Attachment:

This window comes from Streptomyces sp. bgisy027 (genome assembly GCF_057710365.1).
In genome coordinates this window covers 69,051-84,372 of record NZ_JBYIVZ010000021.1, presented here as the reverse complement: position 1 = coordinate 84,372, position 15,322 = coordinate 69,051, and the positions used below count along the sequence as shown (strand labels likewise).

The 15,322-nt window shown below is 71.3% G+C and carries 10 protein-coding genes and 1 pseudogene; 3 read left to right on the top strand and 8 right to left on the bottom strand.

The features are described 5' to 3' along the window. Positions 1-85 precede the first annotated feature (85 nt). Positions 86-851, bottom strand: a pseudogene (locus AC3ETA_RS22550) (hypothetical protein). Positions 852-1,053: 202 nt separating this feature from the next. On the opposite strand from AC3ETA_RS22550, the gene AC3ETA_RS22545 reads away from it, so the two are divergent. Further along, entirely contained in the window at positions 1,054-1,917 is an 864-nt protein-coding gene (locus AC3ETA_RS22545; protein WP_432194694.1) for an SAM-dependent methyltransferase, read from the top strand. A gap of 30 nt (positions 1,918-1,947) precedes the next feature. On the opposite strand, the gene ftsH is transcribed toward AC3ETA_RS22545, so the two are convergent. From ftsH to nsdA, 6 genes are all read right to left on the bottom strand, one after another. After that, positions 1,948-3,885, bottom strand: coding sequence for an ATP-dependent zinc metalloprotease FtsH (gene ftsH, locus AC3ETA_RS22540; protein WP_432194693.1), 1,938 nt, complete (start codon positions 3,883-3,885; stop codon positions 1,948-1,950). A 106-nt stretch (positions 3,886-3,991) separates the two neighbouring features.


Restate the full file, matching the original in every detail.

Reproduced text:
This window comes from Streptomyces sp. bgisy027 (genome assembly GCF_057710365.1).
In genome coordinates this window covers 69,051-84,372 of record NZ_JBYIVZ010000021.1, presented here as the reverse complement: position 1 = coordinate 84,372, position 15,322 = coordinate 69,051, and the positions used below count along the sequence as shown (strand labels likewise).

The 15,322-nt window shown below is 71.3% G+C and carries 10 protein-coding genes and 1 pseudogene; 3 read left to right on the top strand and 8 right to left on the bottom strand.

The features are described 5' to 3' along the window. Positions 1-85 precede the first annotated feature (85 nt). Positions 86-851, bottom strand: a pseudogene (locus AC3ETA_RS22550) (hypothetical protein). Positions 852-1,053: 202 nt separating this feature from the next. On the opposite strand from AC3ETA_RS22550, the gene AC3ETA_RS22545 reads away from it, so the two are divergent. Further along, entirely contained in the window at positions 1,054-1,917 is an 864-nt protein-coding gene (locus AC3ETA_RS22545; protein WP_432194694.1) for an SAM-dependent methyltransferase, read from the top strand. A gap of 30 nt (positions 1,918-1,947) precedes the next feature. On the opposite strand, the gene ftsH is transcribed toward AC3ETA_RS22545, so the two are convergent. From ftsH to nsdA, 6 genes are all read right to left on the bottom strand, one after another. After that, positions 1,948-3,885, bottom strand: coding sequence for an ATP-dependent zinc metalloprotease FtsH (gene ftsH, locus AC3ETA_RS22540; protein WP_432194693.1), 1,938 nt, complete (start codon positions 3,883-3,885; stop codon positions 1,948-1,950). A 106-nt stretch (positions 3,886-3,991) separates the two neighbouring features.